Sunday, March 14, 2010
East Coast Water Cycle
When we first moved back East one of the things that was foreign to me was the concept of a “sump pump.” I always thought it was really supposed to be “sum pump” and the people back in these parts just pronounced it wrong. When we were looking for houses, our realtor would always take us down to point out the sump pump. Perhaps the house might have French drains and a sump pump, but it always had at least one of these.
Turns out a sump pump is more important than copper plumbing, updated electrical wiring, and not having termites. When you purchase a home back East, you’ll spend more time in the basement inspecting the sump pump and house drainage system than all other rooms combined. You might not have a fridge, stove, or running water, but dammit, that sump pump better be in working order.
I had no idea what this thing even was, except to say that when you fall in love with a property and then go downstairs to stare at a hole in the ground that actually has dirt in it, it’s a bit weird. It feels like the contractors forgot to finish a part of it, leaving this 3’x3’ hole in the bottom of your home. I’m thinking about bugs living in it. I’m thinking that there is soil exposure in my laundry room. I’m thinking I’d like to tile the thing over.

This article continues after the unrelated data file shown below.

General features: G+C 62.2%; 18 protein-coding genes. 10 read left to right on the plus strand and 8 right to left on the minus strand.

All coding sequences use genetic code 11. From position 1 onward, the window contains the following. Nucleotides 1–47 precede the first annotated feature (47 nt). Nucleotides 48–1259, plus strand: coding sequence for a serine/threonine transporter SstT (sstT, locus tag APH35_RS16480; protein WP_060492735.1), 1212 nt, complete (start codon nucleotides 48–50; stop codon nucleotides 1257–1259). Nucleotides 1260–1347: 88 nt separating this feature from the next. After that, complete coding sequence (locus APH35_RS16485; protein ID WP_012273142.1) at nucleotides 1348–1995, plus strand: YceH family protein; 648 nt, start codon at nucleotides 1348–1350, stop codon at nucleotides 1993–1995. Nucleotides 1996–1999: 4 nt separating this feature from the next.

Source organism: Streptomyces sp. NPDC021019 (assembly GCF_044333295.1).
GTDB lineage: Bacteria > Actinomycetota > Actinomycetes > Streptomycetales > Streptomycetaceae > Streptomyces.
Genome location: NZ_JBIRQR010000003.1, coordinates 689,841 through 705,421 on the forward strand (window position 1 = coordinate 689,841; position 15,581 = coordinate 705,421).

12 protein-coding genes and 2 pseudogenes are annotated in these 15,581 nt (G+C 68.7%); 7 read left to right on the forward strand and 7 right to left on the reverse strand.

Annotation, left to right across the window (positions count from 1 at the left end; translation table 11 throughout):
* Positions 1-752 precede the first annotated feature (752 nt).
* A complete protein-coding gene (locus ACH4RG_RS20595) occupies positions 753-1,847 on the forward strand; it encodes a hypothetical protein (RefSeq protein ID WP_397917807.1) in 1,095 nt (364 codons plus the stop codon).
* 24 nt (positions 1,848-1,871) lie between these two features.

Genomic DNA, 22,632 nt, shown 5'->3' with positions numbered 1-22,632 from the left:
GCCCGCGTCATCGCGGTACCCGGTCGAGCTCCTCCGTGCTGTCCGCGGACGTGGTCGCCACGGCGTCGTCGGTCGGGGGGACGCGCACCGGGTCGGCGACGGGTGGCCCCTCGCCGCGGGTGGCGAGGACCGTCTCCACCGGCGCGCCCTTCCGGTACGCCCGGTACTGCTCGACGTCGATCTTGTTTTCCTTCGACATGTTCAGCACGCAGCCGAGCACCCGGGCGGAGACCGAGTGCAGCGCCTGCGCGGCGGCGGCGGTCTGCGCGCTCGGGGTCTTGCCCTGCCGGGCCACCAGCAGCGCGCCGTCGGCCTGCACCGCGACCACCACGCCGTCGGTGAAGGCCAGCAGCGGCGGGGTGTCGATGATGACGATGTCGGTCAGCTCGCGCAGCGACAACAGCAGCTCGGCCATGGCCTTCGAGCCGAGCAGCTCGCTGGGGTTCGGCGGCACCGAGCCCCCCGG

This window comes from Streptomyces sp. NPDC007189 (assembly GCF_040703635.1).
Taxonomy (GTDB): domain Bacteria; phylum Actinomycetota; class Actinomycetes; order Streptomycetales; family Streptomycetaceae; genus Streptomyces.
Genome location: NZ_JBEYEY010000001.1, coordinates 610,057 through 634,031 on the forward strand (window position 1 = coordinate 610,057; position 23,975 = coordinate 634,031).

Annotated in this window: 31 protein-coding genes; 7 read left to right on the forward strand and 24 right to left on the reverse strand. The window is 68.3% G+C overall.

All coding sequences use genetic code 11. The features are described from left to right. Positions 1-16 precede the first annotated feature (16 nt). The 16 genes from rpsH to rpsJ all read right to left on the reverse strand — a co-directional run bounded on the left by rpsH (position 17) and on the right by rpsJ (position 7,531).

Not so fast, West Coast transplant. That little hole in the ground can save your home and all your worldly possessions if loved and cared for properly. Being from Arizona where the average rainfall is 7 inches a year and moving to Massachusetts where the average rainfall is 43 inches a year, I suppose you need to pay attention to where exactly the water is going. In Arizona you know that the water speckles the dirt long enough to leave a dusty smell in the air and that’s about it. You never worry that all this rain might be seeping under your Pergo flooring or leaving mold under your carpets. Pishaw. If there is any extra water anywhere you can be assured that the succulents and Saguaro cactus have sucked every last remaining drop from the earth like a thirsty sponge.
But here in greenville it’s been raining for about three days now. We eagerly listen for the song of the sump-back-whale kicking on and ejecting water back into our already saturated lawn. When the sound of silence greets us during a particularly heavy downpour, we go running downstairs to make sure water isn’t overflowing the sump pump well. Occasionally we fish for dinner. It’s one of the smaller sacrifices we face living back East. I’ll gladly deal with a visible hole in the earth next to my washer and dryer for the benefits of four seasons and a garden full of veggies.